The whole aspect of cinema and film festivals (is) to come together and celebrate art and humanity. Keanu Reeves, film actor.
In India there is a psychological problem that movies going to (or being exhibited at) the film festivals are boring. Anurag Kashyap, film director.
Film festivals are tricky proposition. The aforesaid reflections are ample testimony to this fact. So is curating cinemas,especially for film festivals of international kind, where virtually the entire nation descends to soak in the scintillating cinematic works at play.
Held annually they provide opportunity to savour crème la crème of contemporary cinemas for local diaspora. Also, film festivals need to look at different palates of appreciating audiences to engage in, and assimilate the disparate and delectable fares, showcased.
Furthermore, with film festivals done thing world over, films picked a la carte become the calling card for cineastes to be there, be seen, and be heard. For under the ubiquitous umbrella an entire cinema fraternity come calling with a collective interest in films to reflect upon where the industry is going and stands.
After all, film festivals are a crucial and pivotal link in the chain of global film culture, they bring to the table. Be it celebrated auteurs, or most important of all –cinema audiences, and the like. Hailed as most democratic art forms, film festivals, given the diversity of languages, cultures, politics and social mores, not only consolidate and catalyse the thinking process of people who congregate, but also, through film content they bring, help crystalising the creative thinking and collective cinematic experience as audiences confabulate over movies they saw and savoured.
Besides being the fulcrum of sharing and community fellow feeling, film festivals bring a whole diversity of rich socio-political and cultural voices from multifarious sources for discerning cinema buff to revel and rejoice in. From providing variety, different approaches to life, living and thoughts, films, as art form, become excellent and potent tool of social expression, which are facilitated by film festivals showcasing them.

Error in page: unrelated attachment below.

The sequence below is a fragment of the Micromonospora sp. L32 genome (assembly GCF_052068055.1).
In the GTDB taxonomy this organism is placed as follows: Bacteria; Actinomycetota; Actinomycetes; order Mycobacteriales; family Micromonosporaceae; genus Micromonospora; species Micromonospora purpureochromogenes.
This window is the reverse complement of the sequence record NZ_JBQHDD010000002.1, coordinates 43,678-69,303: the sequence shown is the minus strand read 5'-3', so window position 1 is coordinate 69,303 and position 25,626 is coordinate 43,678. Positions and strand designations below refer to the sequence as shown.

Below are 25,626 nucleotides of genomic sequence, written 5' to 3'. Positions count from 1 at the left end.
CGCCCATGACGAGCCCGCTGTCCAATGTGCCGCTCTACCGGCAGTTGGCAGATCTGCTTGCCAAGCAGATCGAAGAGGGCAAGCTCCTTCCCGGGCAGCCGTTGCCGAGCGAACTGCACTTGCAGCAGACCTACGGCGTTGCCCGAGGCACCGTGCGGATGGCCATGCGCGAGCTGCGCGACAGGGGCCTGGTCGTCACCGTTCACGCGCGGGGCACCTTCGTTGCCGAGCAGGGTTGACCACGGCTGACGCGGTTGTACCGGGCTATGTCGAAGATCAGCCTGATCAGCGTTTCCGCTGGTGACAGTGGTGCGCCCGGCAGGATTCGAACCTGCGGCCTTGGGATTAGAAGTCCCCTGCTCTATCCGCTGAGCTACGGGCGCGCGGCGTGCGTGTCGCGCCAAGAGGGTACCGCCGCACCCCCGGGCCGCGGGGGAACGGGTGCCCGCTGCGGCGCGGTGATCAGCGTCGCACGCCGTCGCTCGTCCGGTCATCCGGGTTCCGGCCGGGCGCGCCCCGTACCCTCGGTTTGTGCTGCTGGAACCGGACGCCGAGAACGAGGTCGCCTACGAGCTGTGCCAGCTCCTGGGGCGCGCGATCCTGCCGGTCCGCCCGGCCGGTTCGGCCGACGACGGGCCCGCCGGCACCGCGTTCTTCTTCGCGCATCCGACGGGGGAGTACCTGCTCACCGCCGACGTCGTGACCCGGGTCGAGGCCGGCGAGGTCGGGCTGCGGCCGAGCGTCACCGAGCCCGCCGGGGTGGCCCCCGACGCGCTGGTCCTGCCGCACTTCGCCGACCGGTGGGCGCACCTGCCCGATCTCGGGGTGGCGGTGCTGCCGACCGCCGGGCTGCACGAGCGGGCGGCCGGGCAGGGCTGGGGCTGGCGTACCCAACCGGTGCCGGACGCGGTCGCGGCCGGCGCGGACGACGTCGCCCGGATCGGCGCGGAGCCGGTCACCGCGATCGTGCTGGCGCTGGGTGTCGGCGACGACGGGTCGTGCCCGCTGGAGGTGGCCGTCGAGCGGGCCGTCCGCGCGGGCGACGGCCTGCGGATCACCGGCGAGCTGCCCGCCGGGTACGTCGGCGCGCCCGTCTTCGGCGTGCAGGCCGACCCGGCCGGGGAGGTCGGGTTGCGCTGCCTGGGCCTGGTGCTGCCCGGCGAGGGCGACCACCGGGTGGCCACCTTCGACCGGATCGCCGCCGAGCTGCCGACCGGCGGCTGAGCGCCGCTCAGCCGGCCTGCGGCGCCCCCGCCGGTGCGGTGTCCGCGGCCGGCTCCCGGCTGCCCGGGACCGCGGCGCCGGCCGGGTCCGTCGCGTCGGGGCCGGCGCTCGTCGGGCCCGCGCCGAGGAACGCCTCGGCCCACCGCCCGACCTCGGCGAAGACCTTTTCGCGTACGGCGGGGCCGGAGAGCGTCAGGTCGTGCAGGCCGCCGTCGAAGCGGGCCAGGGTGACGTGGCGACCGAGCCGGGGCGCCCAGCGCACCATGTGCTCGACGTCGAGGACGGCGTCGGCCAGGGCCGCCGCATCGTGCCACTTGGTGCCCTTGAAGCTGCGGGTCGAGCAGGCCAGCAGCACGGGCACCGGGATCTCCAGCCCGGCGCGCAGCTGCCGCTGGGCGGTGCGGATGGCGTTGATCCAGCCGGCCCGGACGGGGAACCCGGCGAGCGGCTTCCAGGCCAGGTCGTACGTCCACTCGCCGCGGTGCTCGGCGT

Also film festivals enable the coming together of cineastes to explore new cultures and celebrate creativity in all its myriad, multifarious forms, cultivating in them an intense interest in cinema giving audiences single window access to cinemas they otherwise might not have had occasion or opportunity to explore and experience, appreciate its aesthetics as ultimate art form.
Well, with more and more film festivals sprouting year after year, film festivals, in hindsight, have their own limitations as well. Not all films that form its cornucopia of cinemas will interest every participant who logs in or registers as delegate or film fraternity or curator of another festival of their own.
It is in this regard, the International Film Festival of India, toasting its 50th edition, which has carved a global branding as a festival of choice, turned out a mixed medley of movies with a handful cinemas catching one’s eye.
Present at IFFI annually, it is indeed a privilege for me to present a panoply of films that lit up IFFI, gilding the annual jamboree’s golden edition, with their delectable delineations coveting true blue cinephiles.
After all, while filmmakers drawn from different strata of society and social moorings bring alive on to screen, the life, vibrant cultures, and art in its pristine form, for our eager and expectant eyes, as audience, it becomes incumbent upon critics, a very important task, to respond, to rejoice in, reflect upon, and thereon, spread the good word. To gush and talk about films that really bowled you over and would stay with one for a lifetime.
For me, piece de resistance of IFFI was COMMITMENT. Featured under MASTER FRAMES, this Turkish beauty by Semih Kaplanoglu, with its masterly rendition of transaction between a young mother and a nanny she chooses to care for her child was cinema at its best. Turkey’s official submission for Oscars, it evocatively explores familial bonds and children’s relationships with their own mothers to understand how we inevitably inherit the traits of our elders.
As Kaplangolu puts it: In the world that we live, I believe women are really suffering. Especially in the modern world. On one hand, they have their own nature, their life and their work. On the other, they have family, husband, children and home. To take care of both worlds, is really difficult. In that Commitment holds a mirror to the angst and anxieties of modern parent-child relationships and dilemmas one faces being a woman, more so a mother, with career aspirations.
As Kaplangolu observes: I have always thought of telling the story of modernism, which distances family members from their roles as mother, father, child and confusion this causes.” Indeed Commitment is a reflective of modern times which is rupturing filial relationships. Truly a film at its aesthetic and social best.